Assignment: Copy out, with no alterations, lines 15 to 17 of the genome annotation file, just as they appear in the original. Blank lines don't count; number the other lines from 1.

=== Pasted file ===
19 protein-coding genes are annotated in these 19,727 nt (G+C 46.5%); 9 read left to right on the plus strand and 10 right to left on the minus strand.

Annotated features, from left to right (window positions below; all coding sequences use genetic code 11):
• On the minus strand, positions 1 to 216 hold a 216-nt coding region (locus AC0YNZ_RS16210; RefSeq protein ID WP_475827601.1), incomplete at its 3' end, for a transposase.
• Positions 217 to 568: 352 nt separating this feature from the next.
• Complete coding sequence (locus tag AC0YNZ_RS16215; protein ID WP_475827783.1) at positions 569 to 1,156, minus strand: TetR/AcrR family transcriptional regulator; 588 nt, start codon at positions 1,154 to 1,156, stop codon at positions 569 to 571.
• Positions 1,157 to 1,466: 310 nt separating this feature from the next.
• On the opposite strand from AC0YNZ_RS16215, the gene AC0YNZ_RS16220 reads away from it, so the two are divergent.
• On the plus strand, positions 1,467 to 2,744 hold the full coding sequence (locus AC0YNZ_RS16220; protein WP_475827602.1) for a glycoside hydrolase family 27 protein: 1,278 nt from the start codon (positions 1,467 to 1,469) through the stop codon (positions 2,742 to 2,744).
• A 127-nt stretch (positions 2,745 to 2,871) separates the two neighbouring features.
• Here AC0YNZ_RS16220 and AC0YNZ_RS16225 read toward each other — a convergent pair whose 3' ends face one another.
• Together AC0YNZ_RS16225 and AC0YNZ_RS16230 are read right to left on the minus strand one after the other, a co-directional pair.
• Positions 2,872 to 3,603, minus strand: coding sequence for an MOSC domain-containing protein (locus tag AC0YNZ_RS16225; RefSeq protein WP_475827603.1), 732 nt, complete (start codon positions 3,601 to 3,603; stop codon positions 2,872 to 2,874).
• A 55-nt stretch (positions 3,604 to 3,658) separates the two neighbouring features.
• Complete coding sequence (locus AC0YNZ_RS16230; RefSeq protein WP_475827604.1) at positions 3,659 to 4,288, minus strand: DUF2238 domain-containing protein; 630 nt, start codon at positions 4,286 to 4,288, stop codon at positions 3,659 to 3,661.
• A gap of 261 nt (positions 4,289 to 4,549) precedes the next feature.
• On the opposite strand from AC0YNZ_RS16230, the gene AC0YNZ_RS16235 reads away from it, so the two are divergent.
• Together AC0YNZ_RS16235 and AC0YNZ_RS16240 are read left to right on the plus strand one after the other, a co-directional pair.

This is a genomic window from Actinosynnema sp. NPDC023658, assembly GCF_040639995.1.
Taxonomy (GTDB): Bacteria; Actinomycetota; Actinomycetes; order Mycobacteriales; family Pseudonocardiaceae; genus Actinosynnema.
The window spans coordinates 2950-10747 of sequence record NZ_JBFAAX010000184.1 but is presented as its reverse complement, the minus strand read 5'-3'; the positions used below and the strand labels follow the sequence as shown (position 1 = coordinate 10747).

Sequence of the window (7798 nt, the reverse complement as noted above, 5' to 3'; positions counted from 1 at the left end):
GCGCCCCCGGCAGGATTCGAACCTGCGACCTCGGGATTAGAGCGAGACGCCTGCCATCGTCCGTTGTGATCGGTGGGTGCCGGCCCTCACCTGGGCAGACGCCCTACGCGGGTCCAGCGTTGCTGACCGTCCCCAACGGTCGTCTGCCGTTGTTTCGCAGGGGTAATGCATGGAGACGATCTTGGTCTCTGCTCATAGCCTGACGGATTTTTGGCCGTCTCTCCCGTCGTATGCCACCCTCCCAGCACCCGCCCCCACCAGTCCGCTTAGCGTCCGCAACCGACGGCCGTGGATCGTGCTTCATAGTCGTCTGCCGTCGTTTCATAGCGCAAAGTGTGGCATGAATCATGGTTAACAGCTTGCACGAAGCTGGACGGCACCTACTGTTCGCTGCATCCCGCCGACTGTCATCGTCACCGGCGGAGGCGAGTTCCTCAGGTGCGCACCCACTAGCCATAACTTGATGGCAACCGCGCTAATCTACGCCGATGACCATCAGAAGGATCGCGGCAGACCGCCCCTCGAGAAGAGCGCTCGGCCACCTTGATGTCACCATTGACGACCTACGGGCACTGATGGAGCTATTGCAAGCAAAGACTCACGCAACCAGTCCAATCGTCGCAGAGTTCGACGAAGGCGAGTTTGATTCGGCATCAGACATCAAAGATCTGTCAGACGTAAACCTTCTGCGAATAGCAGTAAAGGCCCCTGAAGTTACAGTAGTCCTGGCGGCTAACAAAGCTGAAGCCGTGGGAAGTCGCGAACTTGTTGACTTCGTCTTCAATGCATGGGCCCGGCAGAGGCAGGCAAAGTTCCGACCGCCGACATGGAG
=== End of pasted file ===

• A gap of 261 nt (positions 4,289 to 4,549) precedes the next feature.
• On the opposite strand from AC0YNZ_RS16230, the gene AC0YNZ_RS16235 reads away from it, so the two are divergent.
• Together AC0YNZ_RS16235 and AC0YNZ_RS16240 are read left to right on the plus strand one after the other, a co-directional pair.